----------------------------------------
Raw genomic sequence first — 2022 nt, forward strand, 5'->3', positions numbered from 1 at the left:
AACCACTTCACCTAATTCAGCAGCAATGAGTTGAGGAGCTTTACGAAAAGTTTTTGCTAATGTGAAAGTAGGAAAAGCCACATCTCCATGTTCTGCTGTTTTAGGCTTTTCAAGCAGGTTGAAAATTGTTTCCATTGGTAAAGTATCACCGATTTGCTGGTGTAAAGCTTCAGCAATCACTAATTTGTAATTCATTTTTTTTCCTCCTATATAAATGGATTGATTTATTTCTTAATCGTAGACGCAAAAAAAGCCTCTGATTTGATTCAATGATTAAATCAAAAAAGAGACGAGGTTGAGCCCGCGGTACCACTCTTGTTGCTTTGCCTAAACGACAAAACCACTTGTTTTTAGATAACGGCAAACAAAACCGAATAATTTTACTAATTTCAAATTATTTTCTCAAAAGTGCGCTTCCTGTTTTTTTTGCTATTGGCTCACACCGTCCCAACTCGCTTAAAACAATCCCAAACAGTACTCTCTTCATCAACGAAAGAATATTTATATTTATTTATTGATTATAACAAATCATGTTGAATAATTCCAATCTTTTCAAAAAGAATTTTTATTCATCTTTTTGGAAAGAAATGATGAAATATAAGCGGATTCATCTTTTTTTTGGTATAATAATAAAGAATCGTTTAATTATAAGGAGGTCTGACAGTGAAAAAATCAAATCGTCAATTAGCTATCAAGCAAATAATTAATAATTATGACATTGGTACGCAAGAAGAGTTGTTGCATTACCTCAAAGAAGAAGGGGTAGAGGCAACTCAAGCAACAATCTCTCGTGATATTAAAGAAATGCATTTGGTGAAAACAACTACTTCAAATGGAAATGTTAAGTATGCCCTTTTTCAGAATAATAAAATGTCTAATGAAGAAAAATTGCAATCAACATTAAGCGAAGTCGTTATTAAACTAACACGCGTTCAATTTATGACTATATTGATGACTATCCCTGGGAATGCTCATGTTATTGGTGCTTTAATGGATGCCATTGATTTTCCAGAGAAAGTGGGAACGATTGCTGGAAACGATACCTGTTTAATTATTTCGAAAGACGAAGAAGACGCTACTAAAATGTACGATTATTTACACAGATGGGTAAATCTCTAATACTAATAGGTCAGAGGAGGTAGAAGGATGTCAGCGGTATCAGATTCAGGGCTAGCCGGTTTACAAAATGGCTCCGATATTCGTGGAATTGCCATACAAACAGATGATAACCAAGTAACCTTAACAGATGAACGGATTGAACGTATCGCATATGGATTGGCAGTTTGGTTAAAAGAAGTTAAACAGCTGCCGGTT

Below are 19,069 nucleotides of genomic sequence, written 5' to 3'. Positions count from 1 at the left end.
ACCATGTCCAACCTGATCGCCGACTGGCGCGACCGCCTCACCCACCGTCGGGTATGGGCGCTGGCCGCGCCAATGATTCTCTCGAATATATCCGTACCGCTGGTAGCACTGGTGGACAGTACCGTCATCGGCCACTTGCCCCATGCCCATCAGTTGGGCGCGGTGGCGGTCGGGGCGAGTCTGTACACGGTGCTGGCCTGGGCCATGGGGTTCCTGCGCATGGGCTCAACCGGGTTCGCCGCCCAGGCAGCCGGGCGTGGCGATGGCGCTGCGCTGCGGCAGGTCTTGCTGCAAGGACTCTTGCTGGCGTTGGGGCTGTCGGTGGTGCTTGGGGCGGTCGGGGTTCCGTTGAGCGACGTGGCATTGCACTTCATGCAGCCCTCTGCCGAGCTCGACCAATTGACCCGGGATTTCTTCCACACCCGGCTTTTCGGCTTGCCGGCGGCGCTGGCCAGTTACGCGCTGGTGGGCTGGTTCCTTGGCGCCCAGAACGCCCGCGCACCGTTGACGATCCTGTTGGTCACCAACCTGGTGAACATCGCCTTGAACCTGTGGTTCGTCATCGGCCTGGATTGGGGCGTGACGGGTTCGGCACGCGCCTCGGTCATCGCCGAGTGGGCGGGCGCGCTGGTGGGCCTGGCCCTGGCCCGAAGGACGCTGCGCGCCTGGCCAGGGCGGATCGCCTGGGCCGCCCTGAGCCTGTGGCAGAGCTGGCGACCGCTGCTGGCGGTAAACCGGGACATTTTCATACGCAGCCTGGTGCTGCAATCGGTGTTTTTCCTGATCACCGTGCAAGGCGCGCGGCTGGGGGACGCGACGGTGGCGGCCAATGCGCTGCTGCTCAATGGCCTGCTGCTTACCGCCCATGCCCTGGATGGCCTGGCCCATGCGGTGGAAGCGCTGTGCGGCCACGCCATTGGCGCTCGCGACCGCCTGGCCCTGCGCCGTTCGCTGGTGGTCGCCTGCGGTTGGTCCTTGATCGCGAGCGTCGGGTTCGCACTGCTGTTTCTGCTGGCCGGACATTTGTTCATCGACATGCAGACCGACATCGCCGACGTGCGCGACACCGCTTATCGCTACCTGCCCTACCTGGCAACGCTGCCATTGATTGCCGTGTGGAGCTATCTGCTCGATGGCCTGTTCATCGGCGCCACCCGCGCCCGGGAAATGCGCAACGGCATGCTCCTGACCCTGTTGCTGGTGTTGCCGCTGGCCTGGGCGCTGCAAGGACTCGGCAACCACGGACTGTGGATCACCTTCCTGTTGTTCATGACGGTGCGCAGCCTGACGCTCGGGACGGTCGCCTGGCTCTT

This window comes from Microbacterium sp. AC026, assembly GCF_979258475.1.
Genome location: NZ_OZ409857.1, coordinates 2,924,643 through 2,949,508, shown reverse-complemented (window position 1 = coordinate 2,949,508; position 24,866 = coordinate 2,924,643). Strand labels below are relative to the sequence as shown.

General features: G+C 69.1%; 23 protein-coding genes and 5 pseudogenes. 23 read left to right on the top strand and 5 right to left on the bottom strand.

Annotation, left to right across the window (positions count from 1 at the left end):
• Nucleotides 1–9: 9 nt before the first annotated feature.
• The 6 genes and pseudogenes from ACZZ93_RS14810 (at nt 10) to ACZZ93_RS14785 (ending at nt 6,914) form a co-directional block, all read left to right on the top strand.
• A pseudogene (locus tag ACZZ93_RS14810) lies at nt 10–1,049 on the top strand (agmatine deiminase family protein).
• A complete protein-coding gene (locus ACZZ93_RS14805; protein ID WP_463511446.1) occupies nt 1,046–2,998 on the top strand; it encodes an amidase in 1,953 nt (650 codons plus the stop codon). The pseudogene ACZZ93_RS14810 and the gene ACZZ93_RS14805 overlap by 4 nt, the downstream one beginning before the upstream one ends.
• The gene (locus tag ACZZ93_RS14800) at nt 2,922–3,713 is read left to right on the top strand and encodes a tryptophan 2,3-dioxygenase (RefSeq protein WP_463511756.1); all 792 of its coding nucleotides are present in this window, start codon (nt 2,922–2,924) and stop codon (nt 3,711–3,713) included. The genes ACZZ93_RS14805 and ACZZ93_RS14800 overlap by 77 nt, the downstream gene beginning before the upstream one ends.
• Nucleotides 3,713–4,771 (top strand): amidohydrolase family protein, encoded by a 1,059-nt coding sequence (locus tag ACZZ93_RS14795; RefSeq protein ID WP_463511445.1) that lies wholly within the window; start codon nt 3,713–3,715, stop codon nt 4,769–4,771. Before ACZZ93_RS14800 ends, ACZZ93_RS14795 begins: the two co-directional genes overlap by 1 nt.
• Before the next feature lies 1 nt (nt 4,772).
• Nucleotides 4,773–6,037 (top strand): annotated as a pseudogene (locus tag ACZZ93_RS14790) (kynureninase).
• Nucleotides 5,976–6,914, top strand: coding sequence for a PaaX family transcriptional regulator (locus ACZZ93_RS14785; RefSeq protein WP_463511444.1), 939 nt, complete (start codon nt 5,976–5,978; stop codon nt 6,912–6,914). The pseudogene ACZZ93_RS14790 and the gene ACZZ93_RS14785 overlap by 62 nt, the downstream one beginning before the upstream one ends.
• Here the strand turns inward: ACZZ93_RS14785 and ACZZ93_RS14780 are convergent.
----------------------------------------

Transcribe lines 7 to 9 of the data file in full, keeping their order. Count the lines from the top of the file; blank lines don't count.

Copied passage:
General features: G+C 69.1%; 23 protein-coding genes and 5 pseudogenes. 23 read left to right on the top strand and 5 right to left on the bottom strand.

Annotation, left to right across the window (positions count from 1 at the left end):
• Nucleotides 1–9: 9 nt before the first annotated feature.